The scientific name of Chaga mushroom is Inonotus obliquus. Chaga is not a new discovery early eastern Slavic populations in Europe used it to treat a variety of internal and external issues. They used the fungi for stomachaches, kidney issues, lung problems, inflammation of the joints, and treating tumors. Chaga was also popular as a topical application for skin diseases like psoriasis.
Chaga is not your average mushroom. Unlike many other fungi, it starts growing from the inside of a tree, instead of developing on the surface. As it grows and matures, it protrudes from the tree. You’ll be able to recognize Chaga by its dark, almost black exterior. Looking like something has burnt on the tree. From the inside, it’s a rich orange-brown color with a corky texture.
Among other benefits, Chaga will help you heal psoriasis with its anti-inflammatory properties, enzymes that help to keep the skin moisturized, and by eliminating oxidative stress.
What is psoriasis?
Psoriasis is an autoimmune condition that causes a rapid buildup of skin cells. Which inevitably leads to a buildup of cells causing scaling on the skin’s surface. Very commonly around the area of scales is inflamed and red. Typical psoriatic scales are whitish-silver and develop in thick, red patches. The dryness of the skin will eventually lead to cracking and bleeding.
Psoriasis is caused by a sped-up skin production process. Normal skin cells grow deep in your skin and only slowly rise to the surface, where they eventually fall off. A healthy cycle of that sort takes about a month.
In people with psoriasis, this production process may occur in only a few days. Because of this, skin cells don’t have time to fall off, which leads to an uncomfortable buildup.
Psoriasis isn’t contagious. The cause of psoriasis is still not fully confirmed. Decades of research has lead to two key factors: genetics and the immune system.
Psoriasis is an autoimmune condition, meaning the body is attacking itself. In this case, white blood cells known as T cells mistakenly attack the skin cells.
Chaga for psoriasis
In one Russian study, psoriasis patients who consumed Chaga recovered from their condition. Given that psoriasis is notoriously difficult to treat and responds to very few therapies, this effect alone could be of enormous benefit to many.
The compound ergosterol in Chaga, along with related agents, has been proven for anti-inflammatory activity. It calms the skin and will help to reduce areas of skin inflammation. Improving both pain and function, by healing the skin and supporting the health of your immune system, to reduce future outbreaks. Inflammation is a part of every chronic, degenerative disease, which makes Chaga great support for your health. Reducing systemic inflammation can mitigate and prevent a variety of health problems, leading to a healthier, longer life.
Chaga helps to heal your skin
The fungi will improve your skin’s elasticity, by aiding collagen production. Supporting your skin restoration back to health will inevitably improve the natural look of your skin! Chaga is packed with enzymes that work wonders for keeping skin moisturized and healthy. Due to its parasitic properties, Chaga does a great job of eliminating oxidative stress.
Creams mixed with Chaga tincture and other ointments applied directly to the skin can be helpful for reducing mild to moderate psoriasis.
Additional topical psoriasis treatments include the following:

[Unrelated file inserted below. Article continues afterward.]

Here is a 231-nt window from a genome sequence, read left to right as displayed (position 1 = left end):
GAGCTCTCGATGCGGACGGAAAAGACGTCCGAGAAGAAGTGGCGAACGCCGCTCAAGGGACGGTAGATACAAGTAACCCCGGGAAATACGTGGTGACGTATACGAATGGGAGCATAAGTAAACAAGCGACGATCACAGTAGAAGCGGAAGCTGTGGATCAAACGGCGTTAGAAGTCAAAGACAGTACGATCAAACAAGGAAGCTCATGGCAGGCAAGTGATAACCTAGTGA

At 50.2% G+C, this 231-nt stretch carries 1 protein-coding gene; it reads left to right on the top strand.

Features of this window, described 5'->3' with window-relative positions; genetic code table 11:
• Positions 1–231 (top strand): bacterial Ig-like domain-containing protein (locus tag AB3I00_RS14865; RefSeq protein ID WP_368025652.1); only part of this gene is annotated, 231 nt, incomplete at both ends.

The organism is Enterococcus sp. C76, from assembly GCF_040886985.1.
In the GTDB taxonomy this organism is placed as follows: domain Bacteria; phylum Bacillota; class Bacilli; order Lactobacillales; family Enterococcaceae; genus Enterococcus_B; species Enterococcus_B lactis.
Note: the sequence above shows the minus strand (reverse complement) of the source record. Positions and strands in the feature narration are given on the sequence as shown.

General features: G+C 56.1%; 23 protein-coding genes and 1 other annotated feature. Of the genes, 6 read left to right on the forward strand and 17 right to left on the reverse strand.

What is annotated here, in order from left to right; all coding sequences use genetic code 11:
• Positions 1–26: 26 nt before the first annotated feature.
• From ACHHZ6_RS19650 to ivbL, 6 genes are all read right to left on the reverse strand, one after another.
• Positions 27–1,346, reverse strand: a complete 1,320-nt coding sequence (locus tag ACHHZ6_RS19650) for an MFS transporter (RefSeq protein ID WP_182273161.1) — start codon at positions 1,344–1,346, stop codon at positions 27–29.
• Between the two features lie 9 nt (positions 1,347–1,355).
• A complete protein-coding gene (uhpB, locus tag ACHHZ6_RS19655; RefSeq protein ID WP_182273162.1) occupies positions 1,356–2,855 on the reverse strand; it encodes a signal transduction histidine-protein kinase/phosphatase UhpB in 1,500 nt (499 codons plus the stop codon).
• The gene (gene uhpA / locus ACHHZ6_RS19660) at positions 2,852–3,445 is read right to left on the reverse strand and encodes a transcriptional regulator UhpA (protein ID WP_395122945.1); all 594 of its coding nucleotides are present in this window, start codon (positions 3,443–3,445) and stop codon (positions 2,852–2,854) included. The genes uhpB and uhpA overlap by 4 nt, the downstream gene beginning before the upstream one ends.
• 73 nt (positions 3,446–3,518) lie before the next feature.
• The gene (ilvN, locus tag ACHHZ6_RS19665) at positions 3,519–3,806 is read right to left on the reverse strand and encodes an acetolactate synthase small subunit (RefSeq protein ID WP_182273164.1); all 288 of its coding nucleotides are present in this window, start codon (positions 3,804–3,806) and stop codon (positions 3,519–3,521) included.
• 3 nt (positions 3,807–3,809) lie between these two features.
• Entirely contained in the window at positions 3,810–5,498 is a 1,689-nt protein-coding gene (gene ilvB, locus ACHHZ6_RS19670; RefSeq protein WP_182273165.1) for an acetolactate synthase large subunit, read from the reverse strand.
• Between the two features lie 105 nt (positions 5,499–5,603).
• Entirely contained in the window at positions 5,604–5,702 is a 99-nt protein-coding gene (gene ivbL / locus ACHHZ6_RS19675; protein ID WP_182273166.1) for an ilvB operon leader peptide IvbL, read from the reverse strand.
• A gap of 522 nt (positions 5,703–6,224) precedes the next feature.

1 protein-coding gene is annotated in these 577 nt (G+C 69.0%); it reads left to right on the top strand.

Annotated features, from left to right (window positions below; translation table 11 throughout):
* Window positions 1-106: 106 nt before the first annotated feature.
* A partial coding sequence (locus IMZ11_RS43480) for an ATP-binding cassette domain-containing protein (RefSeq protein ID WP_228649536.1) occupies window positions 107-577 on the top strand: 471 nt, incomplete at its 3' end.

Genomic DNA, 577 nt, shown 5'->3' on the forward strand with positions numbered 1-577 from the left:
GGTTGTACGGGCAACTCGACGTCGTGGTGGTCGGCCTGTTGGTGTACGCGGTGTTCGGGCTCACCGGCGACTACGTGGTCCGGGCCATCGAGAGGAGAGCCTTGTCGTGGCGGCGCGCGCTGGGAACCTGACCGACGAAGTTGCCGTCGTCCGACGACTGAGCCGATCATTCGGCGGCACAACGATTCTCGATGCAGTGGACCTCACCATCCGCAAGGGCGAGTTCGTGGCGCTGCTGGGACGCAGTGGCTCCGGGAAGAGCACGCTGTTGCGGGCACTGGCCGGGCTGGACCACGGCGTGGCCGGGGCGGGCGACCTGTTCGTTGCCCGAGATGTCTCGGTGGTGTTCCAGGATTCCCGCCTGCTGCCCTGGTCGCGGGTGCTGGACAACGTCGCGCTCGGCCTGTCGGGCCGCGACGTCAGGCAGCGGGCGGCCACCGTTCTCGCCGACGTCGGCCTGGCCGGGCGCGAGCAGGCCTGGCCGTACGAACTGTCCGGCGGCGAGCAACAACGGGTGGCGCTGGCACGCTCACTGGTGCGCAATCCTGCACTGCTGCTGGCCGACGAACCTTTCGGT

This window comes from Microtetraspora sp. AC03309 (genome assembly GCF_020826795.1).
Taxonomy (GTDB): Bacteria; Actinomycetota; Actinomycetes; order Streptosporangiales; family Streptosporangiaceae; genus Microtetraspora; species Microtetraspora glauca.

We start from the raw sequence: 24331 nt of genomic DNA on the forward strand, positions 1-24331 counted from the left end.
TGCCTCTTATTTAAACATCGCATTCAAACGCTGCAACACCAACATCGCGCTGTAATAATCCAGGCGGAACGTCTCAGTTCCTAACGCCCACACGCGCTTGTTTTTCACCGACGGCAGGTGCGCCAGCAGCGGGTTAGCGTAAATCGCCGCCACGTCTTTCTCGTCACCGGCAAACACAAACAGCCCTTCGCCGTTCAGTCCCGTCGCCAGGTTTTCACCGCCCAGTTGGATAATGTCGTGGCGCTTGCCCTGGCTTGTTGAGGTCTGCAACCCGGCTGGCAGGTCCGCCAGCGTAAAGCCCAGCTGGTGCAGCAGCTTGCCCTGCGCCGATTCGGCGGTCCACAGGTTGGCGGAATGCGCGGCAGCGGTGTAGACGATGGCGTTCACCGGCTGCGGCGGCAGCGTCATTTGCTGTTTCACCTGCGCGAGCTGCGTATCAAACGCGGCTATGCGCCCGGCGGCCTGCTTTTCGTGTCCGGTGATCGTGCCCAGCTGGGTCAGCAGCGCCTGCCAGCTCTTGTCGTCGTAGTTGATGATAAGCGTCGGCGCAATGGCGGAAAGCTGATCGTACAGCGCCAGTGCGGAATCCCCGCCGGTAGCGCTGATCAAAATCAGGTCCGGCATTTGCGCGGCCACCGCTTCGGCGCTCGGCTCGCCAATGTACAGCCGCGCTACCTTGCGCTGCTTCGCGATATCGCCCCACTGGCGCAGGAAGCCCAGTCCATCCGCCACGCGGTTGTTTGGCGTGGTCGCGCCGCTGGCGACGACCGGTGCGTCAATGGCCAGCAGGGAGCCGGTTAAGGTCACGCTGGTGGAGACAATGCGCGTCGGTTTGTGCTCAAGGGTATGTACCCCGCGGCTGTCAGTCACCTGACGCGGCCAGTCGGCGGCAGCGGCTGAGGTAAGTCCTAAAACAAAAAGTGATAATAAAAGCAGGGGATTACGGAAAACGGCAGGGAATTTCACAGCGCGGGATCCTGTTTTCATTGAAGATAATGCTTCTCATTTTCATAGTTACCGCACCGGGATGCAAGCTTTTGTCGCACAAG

- topical corticosteroids
- topical retinoids
- vitamin D analogues
- salicylic acid
Related: 5 Benefits of Chaga for skin health
How to consume chaga?
Raw Chaga technically does no harm but Chaga tea should be brewed with dried Chaga chunks or powder. Moisture causes Chaga to lose its nutritional value once harvested from a tree. Being easily exposed to mould, you’ll need the fungus to be dried for a longer shelf-life, in order to risk any health hazards accruing from improper storage.
Chaga loses some of its nutrients when boiled but heating, on the other hand, expands the cell walls of the Inonotus obliquus. Which allows for more nutrients to become bioavailable and produce a stronger healing potion. So the key to a good Chaga tea is letting it simmer and steep over a longer period of time. If you’re curious about this topic or would like to see our favorite Chaga tea brewing method, check out our related article: Does boiling Chaga ruin it?.
A Chaga tincture, otherwise known as an extract, is the most concentrated way to consume the mushroom.
Chaga mushroom infusions
1. Hot water extraction│Chaga tea
Hot water extraction is the most common, easiest, and cheapest method to prepare Chaga. Just like the traditional tea-making process, Chaga chunks or powder are steeped in hot water for a period of time, strained, and then drunk as tea.
When using this method, all the water-soluble components, such as the polyphenols and beta-glucans, will be present in the resulting extract. However, water-insoluble components, such as phytosterols, and betulinic acid will be missing. If somebody’s debating you on the taste of Chaga, keep in mind that a long brew tea from the nuggets tends to taste sweeter.
Related: Does boiling Chaga ruin in?
2. Double Extraction│Chaga Tincture
Like with all tinctures, alcohol is used as the soaking agent for Chaga infusion. The mushroom is combined with alcohol and soaked for a set period of time, quite often months. Once it’s ready, the Chaga is removed, leaving a concentrated extract.
Generally, there is no heating or cooking involved. However, with fungi like Chaga, heating releases more nutrients and benefits. Recipes that include heating the Chaga are considered stronger, more potent options.